What are the NFPs and how are they regulated

Definition of NFP Organisations

The term ‘not-for-profit’ organisations (NFPs) can incorporate a range of different types of entities, which varies between jurisdictions. This section focuses on the terms and structures used by different countries to define those organisations or bodies that are considered as NFPs for the purpose of financial reporting.

Regulation of NFP Organisations

NFPs can be subject to the requirements and regimes of national regulators. This section also focuses on the regulatory arrangements which exist within different jurisdictions.

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Australia

How are Not-for-Profit organisations (NFPs) defined in the jurisdiction?

There is no legislated definition of a NFP organisation in Australia.

However, the Australian Taxation Office (ATO) and the Australian Charities and Not-for-profits Commission (ACNC) have extensive guidance on their website on what a NFP organisation could be. Central to that guidance is that a NFP generally applies any funds it receives to its objectives/purpose. Those objectives or purpose should be in the public interest.

How are NFPs registered and regulated?

Are NFPs required to register with a regulatory body?

Charities must register with the ACNC.

Other NFPs may register with a regulator depending on the legal structure of the NFP.  For example, incorporated associations register with their respective State or Territory regulator whereas companies limited by guarantee register with the Australian Securities and Investments Commission if they don’t register with the ACNC.


Is financial information required to be provided to this regulator?

This depends on the amount of revenue a NFP generates in any given year.  The most predominant threshold is revenue over AUD 250,000.  If a NFP earns revenue in excess of that amount it is required to prepare general purpose financial statements prepared in accordance with Australian Accounting Standards (AASB) and lodge them with the relevant regulator.  The GPFS (general purpose financial statements) might not be public information.


Does the standard setting body have any role in the regulation of NFPs?

The AASB sets Accounting Standards for GPFS, however other regulators can determine the requirements for financial reporting by their subject NFP entities, including whether GPFS and compliance with AASB Accounting Standards are required.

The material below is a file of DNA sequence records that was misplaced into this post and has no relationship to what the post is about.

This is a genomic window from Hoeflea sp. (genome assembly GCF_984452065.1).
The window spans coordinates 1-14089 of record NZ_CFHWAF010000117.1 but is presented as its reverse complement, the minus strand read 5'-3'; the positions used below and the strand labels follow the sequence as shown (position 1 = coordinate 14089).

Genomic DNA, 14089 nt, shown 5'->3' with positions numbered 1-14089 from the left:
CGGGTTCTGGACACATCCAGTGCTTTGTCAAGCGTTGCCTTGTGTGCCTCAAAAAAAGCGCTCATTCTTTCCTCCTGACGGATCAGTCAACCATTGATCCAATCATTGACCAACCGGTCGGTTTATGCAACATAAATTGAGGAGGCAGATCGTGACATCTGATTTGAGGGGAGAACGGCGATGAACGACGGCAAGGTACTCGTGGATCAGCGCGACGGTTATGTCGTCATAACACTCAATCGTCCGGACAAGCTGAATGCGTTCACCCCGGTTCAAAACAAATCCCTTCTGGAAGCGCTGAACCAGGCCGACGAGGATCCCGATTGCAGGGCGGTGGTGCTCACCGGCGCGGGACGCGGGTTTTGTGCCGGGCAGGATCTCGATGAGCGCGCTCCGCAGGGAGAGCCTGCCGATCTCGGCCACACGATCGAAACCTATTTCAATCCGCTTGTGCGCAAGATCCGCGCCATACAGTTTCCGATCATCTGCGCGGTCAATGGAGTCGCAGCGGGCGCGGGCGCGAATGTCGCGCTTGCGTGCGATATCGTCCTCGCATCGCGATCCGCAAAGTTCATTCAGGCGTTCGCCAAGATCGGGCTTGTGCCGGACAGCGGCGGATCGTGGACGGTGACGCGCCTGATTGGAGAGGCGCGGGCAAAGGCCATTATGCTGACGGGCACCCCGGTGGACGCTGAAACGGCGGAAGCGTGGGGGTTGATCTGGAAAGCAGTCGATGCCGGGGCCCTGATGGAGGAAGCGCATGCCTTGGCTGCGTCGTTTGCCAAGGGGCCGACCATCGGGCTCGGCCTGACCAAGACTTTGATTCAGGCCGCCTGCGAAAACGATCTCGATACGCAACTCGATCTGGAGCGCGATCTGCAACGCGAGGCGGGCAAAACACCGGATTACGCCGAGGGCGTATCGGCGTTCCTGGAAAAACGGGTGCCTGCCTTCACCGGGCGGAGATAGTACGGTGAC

Does the taxation authority have any role in the regulation of NFPs?

No – those responsibilities were transferred to the ACNC in 2013 for charities, many of which are entitled to a range of special tax rules, e.g. personal deductibility for donations by donors.

Other NFPs are not required to register with the ATO (Australian Taxation Office).


Canada

How are Not-for-Profit organisations (NFPs) defined in the jurisdiction?

The CPA Canada Handbook – Accounting defines not-for-profit organisations (NFPOs) as: “entities, normally without transferable ownership interests, organized and operated exclusively for social, educational, professional, religious, health, charitable or any other not-for-profit purpose. A not-for-profit organization's members, contributors and other resource providers do not, in such capacity, receive any financial return directly from the organization.”  These entities are not public sector “government NFPOs”.

  

CPA Canada Public Sector Accounting (PSA) Handbook defines a government NFPO as: “a government organization that has all of the following characteristics: 

  • It is a separate entity with the power to contract in its own name and that can sue and be sued. 
  • It has counterparts outside the “public sector”, which term is defined as referring to governments, government components, government organizations and government partnerships. 
  • It is an entity normally without transferable ownership interests. 
  • It is an entity organized and operated exclusively for social, educational, professional, religious, health, charitable or any other not-for-profit purpose.
  • Its members, contributors and other resource providers do not, in such capacity, receive any financial return directly from the organization.


How are NFPs registered and regulated?

Are NFPs required to register with a regulatory body?

Charities, which are considered 1 type of private or public sector not-for-profit organization for accounting purposes, must register with Canada Revenue Agency (taxation authority). 

Not-for-Profit Corporations must register with Corporations Canada (federal authority) first and then register provincially in whatever province(s) it is going to operate in.  This means that the requirements, including required filings, may be different in every province.

Please note that public sector NFPOs have varying legislative requirements, which may vary by province.


Is financial information required to be provided to this regulator?

Yes - charities must file a special form T3010 (which is unique to Canada Revenue Agency).

NFP Corporations must prepare annual financial statements in accordance with Canadian GAAP as set out in CPA Canada Handbook- Accounting. There are also additional filing requirements which vary by province.

Public sector not-for-profit organizations have various legislative requirements, which may vary by province.


Does the standard setting body have any role in the regulation of NFPs?

No.


Does the taxation authority have any role in the regulation of NFPs?

Yes, for registered Charities. The CRA (Canada Revenue Agency is the taxation authority) administers tax laws for the Government of Canada and for most provinces and territories, and administers various social and economic benefit and incentive programs delivered through the tax system.

Colombia

How are Not-for-Profit organisations (NFPs) defined in the jurisdiction?

A guide issued by the CTCP, national standard setter, adopts the definition of System of National Accounts, issued by UN. The only term used in the country is Non for Profit Organisations.